“A fascinating, sharp-eyed study of Hiroshima’s cinematic aftershocks. Mitchell expertly chronicles the gradual transformation of a gigantic, and still-radiating, moral catastrophe." --Nicholson Baker, author of Human Smoke: The Beginnings of World War II, and Double Fold, winner of the National Book Critics Circle Award
"The Beginning or the End is an engrossing, wry, and always lively look behind the scenes of a historic Hollywood flop. But it’s also much more than that: a deeply serious, meticulously researched account of how the movie industry—and the American public in general—embraced a comforting myth to justify one of the most controversial decisions in history. This is a first-rate piece of work by one of our most accomplished nonfiction storytellers.” --Gary Krist, best-selling author of Empire of Sin and The Mirage Factory
"A story of dishy Hollywood doings but with atomic bombs and a screenplay by Ayn Rand—what more could a reader ask for?" -- Richard Rhodes, The Making of the Atomic Bomb, winner of the Pulitzer Prize and National Book Award
"A fascinating and brilliantly researched account of how Hollywood and Washington grappled with how to portray and profit from the new nuclear age. Another great read and exposé from Mitchell." --Alex Kershaw, best-selling author of The Liberator and Avenue of Spies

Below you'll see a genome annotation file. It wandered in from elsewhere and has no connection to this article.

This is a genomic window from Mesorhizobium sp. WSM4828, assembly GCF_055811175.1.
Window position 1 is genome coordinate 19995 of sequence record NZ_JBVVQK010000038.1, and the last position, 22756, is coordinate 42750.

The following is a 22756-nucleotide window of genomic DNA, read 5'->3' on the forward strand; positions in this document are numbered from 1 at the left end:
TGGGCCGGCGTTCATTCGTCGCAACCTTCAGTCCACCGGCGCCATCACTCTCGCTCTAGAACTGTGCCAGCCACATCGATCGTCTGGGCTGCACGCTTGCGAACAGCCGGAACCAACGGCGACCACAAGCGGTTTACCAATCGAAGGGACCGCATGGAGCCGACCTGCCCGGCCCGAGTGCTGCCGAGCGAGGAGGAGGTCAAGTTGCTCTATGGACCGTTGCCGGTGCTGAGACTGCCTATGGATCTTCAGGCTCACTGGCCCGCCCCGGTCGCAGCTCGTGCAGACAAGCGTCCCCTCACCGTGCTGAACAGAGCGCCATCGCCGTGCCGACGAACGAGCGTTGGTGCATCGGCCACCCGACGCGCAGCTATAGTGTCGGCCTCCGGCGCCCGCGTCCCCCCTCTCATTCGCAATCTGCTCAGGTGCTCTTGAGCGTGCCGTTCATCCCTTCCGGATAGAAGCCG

Soon after atomic bombs exploded over Hiroshima and Nagasaki in 1945, MGM set out to make a movie studio chief Louis B. Mayer called “the most important story” he would ever film: a big budget dramatization of the Manhattan Project and the invention and use of the revolutionary new weapon.
Greg Mitchell’s The Beginning or the End chronicles the first efforts of American media and culture to process the Atomic Age. A movie that began as a cautionary tale inspired by atomic scientists aiming to warn the world against a nuclear arms race would be drained of all impact due to revisions and retakes ordered by President Truman and the military—for reasons of propaganda, politics, and petty human vanity (this was Hollywood). And all the while, the FBI was surveillng Oppenheimer, Albert Einstein, Leo Szilard and other scientists for "Communist" connections.
Mitchell has found his way into the lofty rooms, from Washington to California, where it happened, unearthing hundreds of letters and dozens of scripts that show how wise intentions were compromised in favor of defending the use of the bomb and the imperatives of postwar politics. As in his acclaimed Cold War true-life thriller The Tunnels, he exposes how our implacable American myth-making mechanisms distort our history.
"Greg Mitchell is the best kind of historian, a true storyteller."
—Kai Bird, Pulitzer Prize-winning author of American Prometheus: The Triumph and Tragedy of J. Robert Oppenheimer